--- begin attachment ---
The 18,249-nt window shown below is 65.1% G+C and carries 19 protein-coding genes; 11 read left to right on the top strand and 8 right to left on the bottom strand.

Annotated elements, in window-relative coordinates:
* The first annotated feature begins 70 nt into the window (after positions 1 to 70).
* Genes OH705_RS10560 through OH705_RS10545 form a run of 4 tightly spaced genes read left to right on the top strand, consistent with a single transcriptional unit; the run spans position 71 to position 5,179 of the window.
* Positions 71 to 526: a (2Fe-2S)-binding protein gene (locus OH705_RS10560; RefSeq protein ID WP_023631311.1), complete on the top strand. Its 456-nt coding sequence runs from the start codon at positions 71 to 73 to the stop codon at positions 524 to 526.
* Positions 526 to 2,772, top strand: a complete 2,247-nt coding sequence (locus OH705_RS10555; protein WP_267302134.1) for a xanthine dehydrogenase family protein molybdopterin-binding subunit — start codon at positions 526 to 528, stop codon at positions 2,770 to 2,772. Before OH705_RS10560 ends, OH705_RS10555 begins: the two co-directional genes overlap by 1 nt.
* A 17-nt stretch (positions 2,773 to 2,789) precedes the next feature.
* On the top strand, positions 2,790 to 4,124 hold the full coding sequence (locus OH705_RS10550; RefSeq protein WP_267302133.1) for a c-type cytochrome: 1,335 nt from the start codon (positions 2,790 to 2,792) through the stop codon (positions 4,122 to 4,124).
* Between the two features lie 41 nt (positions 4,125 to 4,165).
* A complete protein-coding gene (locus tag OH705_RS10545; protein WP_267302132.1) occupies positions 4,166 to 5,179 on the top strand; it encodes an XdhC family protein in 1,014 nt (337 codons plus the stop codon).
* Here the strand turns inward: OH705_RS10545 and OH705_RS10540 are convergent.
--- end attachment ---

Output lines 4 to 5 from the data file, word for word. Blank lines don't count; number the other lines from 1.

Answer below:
* Genes OH705_RS10560 through OH705_RS10545 form a run of 4 tightly spaced genes read left to right on the top strand, consistent with a single transcriptional unit; the run spans position 71 to position 5,179 of the window.
* Positions 71 to 526: a (2Fe-2S)-binding protein gene (locus OH705_RS10560; RefSeq protein ID WP_023631311.1), complete on the top strand. Its 456-nt coding sequence runs from the start codon at positions 71 to 73 to the stop codon at positions 524 to 526.